Hurricane Matthew May Delay Fuel Cargoes to U.S. East CoastBy and
Florida fuel distributors well supplied, Governor Scott says
Matthew downgraded to Category 3 hurricane but may strengthen
Hurricane Matthew may delay petroleum cargoes to the U.S. East Coast by four days as ships stay in port while the storm passes.
Matthew, which hit Haiti and Cuba on Tuesday with winds of 145 miles (230 kilometers) per hour, is forecast to head for the U.S. and hug Florida’s Atlantic coast on Thursday and Friday, according to the U.S. National Hurricane Center in Miami. Tropical storm or hurricane conditions could affect Georgia and the Carolinas later this week or this weekend.
“The New York Harbor market as well as markets along the southeast of the U.S. regularly receive foreign products cargoes,” Andy Lipow, president of Lipow Oil Associates, a Houston-based consulting company, said in a telephone interview. The disruption comes at a time when inventories are high and able to absorb a supply disruption, said John Mayes, an analyst at Dallas-based consulting company Turner Mason & Co.
The U.S. Coast Guard will ban vessel movement into affected ports when gale-force winds of more than 39 mph are expected, the agency said in a statement Tuesday. The storm could delay traffic by three or four days, Lipow said. Mayes predicted one or two days.
Matthew, now classed as a Category 3 hurricane on the five-step Saffir-Simpson scale, has triggered hurricane warnings from Golden Beach to Sebastian Inlet and Lake Okeechobee, while the hurricane watch along Florida’s east coast has been extended northward to Fernandina Beach, according to an advisory at 5 a.m. New York time Wednesday. Maximum sustained winds have dropped to about 125 miles per hour.
Gasoline futures for November delivery into New York Harbor extended gains Wednesday, rising as much as 0.7 percent to $1.5102 a gallon on the New York Mercantile Exchange. Prices climbed 2 percent to settle at $1.4996 on Tuesday.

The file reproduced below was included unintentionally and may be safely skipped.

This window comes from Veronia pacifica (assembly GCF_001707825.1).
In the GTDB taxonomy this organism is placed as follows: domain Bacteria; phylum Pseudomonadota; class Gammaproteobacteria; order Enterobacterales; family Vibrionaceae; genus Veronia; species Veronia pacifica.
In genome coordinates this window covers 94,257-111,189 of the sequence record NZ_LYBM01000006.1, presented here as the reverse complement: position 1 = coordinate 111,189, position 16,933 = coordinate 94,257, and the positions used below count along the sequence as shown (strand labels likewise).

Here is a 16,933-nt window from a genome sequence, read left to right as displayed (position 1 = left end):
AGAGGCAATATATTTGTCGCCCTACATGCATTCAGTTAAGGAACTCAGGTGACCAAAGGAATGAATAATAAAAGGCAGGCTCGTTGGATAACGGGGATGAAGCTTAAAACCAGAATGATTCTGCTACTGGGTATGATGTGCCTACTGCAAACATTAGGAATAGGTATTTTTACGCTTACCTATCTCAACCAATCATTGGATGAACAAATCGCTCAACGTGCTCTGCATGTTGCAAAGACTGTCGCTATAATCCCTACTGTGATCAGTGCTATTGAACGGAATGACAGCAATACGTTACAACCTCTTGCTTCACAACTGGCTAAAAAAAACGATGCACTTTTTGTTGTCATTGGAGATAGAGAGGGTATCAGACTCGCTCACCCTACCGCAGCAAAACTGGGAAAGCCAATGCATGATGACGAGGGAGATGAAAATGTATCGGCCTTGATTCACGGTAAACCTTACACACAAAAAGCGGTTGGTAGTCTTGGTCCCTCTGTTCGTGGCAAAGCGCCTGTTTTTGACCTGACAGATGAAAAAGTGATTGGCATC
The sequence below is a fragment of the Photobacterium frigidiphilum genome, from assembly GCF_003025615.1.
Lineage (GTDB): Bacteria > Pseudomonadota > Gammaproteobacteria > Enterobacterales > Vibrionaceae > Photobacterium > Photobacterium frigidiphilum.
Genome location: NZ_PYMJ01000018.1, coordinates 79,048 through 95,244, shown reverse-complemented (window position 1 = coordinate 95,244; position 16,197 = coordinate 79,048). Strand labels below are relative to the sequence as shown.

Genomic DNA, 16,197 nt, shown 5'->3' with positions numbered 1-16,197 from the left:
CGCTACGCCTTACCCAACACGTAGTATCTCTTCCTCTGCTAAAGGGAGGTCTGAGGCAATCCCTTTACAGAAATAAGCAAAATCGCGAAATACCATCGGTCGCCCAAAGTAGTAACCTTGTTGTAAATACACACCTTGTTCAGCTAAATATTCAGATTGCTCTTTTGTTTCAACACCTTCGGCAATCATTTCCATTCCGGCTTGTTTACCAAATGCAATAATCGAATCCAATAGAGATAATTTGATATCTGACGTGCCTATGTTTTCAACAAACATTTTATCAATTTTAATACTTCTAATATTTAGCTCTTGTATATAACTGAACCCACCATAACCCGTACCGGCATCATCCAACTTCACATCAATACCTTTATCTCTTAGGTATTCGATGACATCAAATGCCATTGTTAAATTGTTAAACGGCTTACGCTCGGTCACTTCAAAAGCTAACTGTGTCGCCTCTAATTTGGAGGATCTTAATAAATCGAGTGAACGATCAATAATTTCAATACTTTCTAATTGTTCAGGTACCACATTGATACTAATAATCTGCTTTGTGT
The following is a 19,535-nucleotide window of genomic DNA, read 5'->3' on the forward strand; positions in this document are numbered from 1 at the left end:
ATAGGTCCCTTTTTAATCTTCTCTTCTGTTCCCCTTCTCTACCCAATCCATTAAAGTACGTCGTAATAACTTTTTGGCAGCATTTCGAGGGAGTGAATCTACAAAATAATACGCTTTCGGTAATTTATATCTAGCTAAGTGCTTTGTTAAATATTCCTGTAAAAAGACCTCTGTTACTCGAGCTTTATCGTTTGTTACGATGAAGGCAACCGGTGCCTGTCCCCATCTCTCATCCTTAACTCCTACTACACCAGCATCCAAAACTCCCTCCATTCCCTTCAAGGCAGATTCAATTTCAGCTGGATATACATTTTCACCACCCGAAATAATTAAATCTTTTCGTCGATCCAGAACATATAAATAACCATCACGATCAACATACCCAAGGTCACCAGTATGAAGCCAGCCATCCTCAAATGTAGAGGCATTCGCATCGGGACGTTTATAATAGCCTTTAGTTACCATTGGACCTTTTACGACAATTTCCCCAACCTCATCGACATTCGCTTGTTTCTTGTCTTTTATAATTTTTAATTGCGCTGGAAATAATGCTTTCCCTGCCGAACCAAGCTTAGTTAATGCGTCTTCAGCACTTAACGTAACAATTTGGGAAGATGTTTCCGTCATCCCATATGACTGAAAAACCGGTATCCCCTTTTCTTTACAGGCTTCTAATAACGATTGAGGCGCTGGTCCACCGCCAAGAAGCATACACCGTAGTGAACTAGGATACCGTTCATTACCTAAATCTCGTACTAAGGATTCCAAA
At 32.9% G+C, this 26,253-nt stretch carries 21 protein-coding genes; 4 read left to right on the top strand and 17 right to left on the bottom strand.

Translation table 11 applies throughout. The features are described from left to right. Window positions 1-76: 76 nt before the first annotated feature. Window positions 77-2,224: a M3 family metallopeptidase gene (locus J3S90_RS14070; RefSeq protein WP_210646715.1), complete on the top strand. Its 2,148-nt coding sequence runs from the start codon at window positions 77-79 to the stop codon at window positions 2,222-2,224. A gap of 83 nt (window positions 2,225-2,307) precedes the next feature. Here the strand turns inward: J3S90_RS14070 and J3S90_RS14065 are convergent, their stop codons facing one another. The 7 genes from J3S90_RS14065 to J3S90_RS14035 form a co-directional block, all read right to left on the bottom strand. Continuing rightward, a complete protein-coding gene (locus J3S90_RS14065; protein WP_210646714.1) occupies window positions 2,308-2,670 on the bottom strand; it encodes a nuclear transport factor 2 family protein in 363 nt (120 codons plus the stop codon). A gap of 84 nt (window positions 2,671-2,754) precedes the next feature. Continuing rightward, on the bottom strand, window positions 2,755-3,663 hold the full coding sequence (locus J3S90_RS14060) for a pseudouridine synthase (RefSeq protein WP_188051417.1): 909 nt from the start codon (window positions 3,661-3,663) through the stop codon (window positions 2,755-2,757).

Fuel-distribution companies in Florida are well-supplied ahead of the storm, with no reported shortages as of Tuesday, Governor Rick Scott said in a statement. But Florida’s Atlantic Coast ports in the path of Matthew are crucial to supplying the state, Dave Mica, executive director of the Florida Petroleum Council, said by phone from Tallahassee.
“We’re getting into that period where you know waterborne craft are not going to be able to reach some of these ports,” he said. If Miami, Fort Lauderdale and Jacksonville are shut in by the storm, then Tampa, a port on the Gulf Coast which has a pipeline to central Florida, could be a good way to get fuel into the state, he said.
Matthew struck southwestern Haiti early Tuesday, uprooting trees and tearing roofs from homes. It’s now moving north at about 10 miles per hour and will traverse the Bahamas through Thursday, nearing the east coast of Florida by evening, the advisory shows. A “slight strengthening” is forecast in the next couple of days. The hurricane is also threatening to shut in about 33 million barrels of oil storage in the Bahamas.
— With assistance by Brian K Sullivan
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